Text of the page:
Kalander Shah’s tomb was built by Ghias-ud-din, Emperor of Delhi in the memory of a Sufi sage named Bo-Ali-Qualander Shah. It is situated just outside Karnal city on its eastern side. The sufi saint was a highly venerated man revered by all communities around the region. His life, miracles and teachings made a deep influence on the minds of the people.
Bo-Ali-Qualander Shah was born in Buddha Khera, a village close to Panipat. According to legend, a faqir or a mendicant visited him along with his pet animal, a ferocious tiger. The idea was to impress Bo-Ali Qalander with his supernatural powers. Miffed by this effrontery, the host produced a cow that gobbled down the tiger.
Still not satisfied with the display of his miraculous powers, he mounted a wall that moved on when he escorted his guest to the bank of a river. There are several other anecdotes about his miraculous powers. He died in 724 Hijri. His tombs were built in Buddha Khera, his native place, Panipat and, of course, in Karnal. The tomb at Karnal is surrounded by a wall. It houses a mosque and fountains.
Gogripur is a village in Nissing block in Karnal district. It is situated 7 km in the south of Karnal city and is accessible from Bazida Jatan railway station. The village is known for a popular shrine dedicated to a Muslim saint or a pir, Bu-Ali-Kalandar.
The word ‘kalandar’ means a mendicant who neither owns a property not wishes to own one. They are not beggars in the literal sense of the word. They are also called ‘darvesh’ in Urdu. Kalandars are the dearest men of God who survive on whatever is voluntarily offered to them.
They are always intoxicated with the bliss of God and are rarely mindful of their appearance or physical needs. Since they are among the most loved people of God, He never lets them die of starvation.
A kalandar is, therefore, often referred to as Badshah, the King Emperor—a blessed person with nothing to worry about anything in the world and ready to give the most invaluable gifts to the people around them.
Kalandars are blessed with divine powers which can heal the gravest of diseases and transform paupers into kings. They can perform unbelievable miracles ,but they do not do anything for their own benefit. Village Gogripur is the proud habitat to the mausoleum of one such kalandar. People flock to his mausoleum to offer prayers and seek his blessings for the fulfilment of their desires.
Also called kos minars or mile pillars, minars have been used to denote a distance of one mile on the roads for centuries in India. One kos is equal to 1.1 mile or 3.2 km. They were first built by Sher Shah Suri, the Afghan ruler. The tradition was picked up by the Mughal rulers on the important roads across the length and width of the country.
The rulers used the minars not only to measure the distance, but also provide shelter to the tired travellers. These minars were strong circular structures that stood 30 ft tall on platforms made of bricks or stone and covered with lime plasters. The minars, moreover, also helped in maintaining communication system in the vast empire.
The modus operandi was to transmit a message from person to person until it reached the destination. Sometimes small lodges or sarais were also built along the minars for travellers to rest overnight. Some of these minars were built along the GT road starting from Lahore and running through Karnal over to Delhi.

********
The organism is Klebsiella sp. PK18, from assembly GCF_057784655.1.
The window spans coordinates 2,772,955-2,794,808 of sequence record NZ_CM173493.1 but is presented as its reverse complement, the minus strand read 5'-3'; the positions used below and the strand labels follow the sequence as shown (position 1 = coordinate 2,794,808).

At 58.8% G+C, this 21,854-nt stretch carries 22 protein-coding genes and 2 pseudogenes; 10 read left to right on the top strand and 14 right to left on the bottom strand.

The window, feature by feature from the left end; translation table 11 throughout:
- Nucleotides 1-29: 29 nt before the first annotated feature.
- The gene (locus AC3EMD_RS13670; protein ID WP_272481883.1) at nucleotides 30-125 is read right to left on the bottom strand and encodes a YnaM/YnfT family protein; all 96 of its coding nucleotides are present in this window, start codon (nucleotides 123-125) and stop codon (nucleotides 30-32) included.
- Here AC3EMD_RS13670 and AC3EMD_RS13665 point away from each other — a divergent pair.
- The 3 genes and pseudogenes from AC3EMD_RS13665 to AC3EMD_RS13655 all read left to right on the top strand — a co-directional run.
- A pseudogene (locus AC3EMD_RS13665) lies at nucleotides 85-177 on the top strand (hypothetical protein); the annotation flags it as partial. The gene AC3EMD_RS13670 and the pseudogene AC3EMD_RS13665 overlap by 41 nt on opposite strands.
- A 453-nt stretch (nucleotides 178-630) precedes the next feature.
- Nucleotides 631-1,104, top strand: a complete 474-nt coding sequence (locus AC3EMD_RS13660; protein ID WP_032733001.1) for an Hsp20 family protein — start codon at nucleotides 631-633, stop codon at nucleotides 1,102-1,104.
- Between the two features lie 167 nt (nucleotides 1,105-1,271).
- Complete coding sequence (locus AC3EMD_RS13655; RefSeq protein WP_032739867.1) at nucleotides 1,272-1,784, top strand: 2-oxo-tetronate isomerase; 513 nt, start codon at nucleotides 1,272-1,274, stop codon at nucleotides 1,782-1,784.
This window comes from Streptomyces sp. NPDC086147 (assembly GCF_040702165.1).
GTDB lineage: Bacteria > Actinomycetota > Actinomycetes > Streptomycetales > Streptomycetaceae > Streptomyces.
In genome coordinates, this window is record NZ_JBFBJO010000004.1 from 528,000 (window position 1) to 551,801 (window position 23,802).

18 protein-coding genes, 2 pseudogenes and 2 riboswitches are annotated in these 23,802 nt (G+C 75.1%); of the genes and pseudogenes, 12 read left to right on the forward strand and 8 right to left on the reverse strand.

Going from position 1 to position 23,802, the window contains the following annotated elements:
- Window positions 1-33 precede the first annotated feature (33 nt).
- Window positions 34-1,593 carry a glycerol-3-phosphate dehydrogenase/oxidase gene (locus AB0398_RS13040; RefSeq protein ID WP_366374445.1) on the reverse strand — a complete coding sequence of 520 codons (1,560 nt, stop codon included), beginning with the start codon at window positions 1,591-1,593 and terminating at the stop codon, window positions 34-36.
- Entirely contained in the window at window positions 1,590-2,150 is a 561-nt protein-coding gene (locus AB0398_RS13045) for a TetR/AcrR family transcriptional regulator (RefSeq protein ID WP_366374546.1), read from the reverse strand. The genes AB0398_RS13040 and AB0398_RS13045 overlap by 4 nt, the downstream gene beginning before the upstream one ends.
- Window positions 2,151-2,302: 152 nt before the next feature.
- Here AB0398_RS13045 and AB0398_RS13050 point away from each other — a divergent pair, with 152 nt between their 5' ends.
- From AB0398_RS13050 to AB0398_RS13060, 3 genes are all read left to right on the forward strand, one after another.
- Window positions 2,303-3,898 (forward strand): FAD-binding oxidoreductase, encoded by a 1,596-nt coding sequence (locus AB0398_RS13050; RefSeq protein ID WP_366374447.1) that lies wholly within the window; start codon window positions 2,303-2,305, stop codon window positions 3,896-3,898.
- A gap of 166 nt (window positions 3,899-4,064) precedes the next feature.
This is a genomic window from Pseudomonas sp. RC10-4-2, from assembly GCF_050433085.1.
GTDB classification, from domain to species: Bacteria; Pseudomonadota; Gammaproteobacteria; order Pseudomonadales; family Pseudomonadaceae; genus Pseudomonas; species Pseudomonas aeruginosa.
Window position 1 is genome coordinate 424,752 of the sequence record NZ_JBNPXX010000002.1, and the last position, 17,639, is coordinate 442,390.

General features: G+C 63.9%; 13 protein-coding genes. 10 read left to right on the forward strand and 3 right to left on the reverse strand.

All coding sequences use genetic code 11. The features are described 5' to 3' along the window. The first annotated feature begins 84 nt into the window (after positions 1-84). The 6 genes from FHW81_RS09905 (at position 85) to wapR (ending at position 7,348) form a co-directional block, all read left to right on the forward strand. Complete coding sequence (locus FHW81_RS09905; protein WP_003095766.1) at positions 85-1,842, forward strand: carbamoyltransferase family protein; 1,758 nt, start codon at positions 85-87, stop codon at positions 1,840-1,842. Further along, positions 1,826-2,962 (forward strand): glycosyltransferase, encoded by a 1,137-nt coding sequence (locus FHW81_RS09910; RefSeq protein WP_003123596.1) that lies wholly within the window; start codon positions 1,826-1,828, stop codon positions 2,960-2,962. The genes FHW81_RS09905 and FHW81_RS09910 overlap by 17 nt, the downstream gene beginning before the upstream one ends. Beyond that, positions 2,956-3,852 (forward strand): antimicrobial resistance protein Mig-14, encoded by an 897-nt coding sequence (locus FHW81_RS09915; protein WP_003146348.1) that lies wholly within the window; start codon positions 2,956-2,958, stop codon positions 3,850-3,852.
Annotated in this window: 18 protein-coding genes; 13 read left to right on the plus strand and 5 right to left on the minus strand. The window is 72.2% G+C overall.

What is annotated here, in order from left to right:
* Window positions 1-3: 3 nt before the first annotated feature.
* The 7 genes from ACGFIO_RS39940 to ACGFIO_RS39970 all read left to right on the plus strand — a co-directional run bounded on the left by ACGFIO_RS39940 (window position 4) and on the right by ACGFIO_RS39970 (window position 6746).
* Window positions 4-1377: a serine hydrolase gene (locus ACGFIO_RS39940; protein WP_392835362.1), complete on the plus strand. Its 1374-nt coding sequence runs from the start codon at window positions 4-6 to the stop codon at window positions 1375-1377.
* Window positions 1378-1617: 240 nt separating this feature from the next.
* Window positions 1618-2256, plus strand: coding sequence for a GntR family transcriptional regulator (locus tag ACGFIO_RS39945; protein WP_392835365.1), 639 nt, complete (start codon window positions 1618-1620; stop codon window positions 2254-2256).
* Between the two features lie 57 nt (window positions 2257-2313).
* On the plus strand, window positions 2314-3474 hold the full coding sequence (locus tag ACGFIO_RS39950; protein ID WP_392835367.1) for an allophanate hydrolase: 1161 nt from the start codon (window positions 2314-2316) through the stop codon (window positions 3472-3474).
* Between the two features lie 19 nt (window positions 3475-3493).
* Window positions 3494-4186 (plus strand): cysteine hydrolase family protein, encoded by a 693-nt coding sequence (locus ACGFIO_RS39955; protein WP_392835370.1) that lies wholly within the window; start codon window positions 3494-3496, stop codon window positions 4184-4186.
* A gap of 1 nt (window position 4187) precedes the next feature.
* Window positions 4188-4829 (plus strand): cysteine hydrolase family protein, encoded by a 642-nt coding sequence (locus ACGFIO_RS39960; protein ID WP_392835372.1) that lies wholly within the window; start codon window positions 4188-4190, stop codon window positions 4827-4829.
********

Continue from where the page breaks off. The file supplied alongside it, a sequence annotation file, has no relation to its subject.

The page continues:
One of these was located close to plot no.79 in Karnal. One of the sarais was built on Gharaunda about 12 miles in the south of the city.
The word ‘dargah’ owes its origin to Persian language. It means a mausoleum or the shrine built over the graves of the revered Muslim Sufi saints and sages also called ‘darvesh’, mendicant or ‘murshid’ meaning spiritual teacher. The Muslims visit these holy places as a part of their pilgrimage (ziyarat) to earn religious merit and peace of mind.
They also visit them on special days for prayers. The dargah normally includes a mosque for prayers and a madarssa - religious school - for the students. It also houses the residences of the teachers, caretakers, maulvis, meeting rooms for the Sufi sages, a dispensary and other buildings for the community.
Another purpose for erecting the durgah is the belief that the spirits of the departed Sufi sages can be invoked for guidance and blessings. The dargahs also host musical recitations called qawalis and kifis in praise of the departed saints and also Allah.
Some of the prominent singers of Sufi music are Nusrat Fateh Ali Khan and Abida Parveen of Pakistan. One such dargah called Dargah Nuri is situated at village Newal on the Karnal-Kunjpura road. It was built in the memory of Hazrat Sufi Shah Alama Nur Mohd. of Delhi.
Located 11 km from the city of Karnal and 5 km from Taroari, its satellite town, Naraina holds an important place in the history of India. It was at Taraori that Shahab-ud-din Muhammad Ghuri, also known as Mohd Bin Sam was defeated by Prithvi Raj Chauhan, the ruler of Delhi in 1191 A.D. He, however, returned the next year.
First, he lured the Rajput with a promise of truce so that they became complacent. Then he took advantage of their normal battle routine. The Rajput soldiers rose at 3 am in the morning, performed the ablutions, took bath and had breakfast. They then took up their weapons and appeared for battle with the Muslim forces before sunrise.
Mohammad Ghuri knew this practice and, therefore, he launched an attack right when the Rajput army was occupied with the morning ablutions. They had empty stomachs and no arms. Rest, as they say, is history.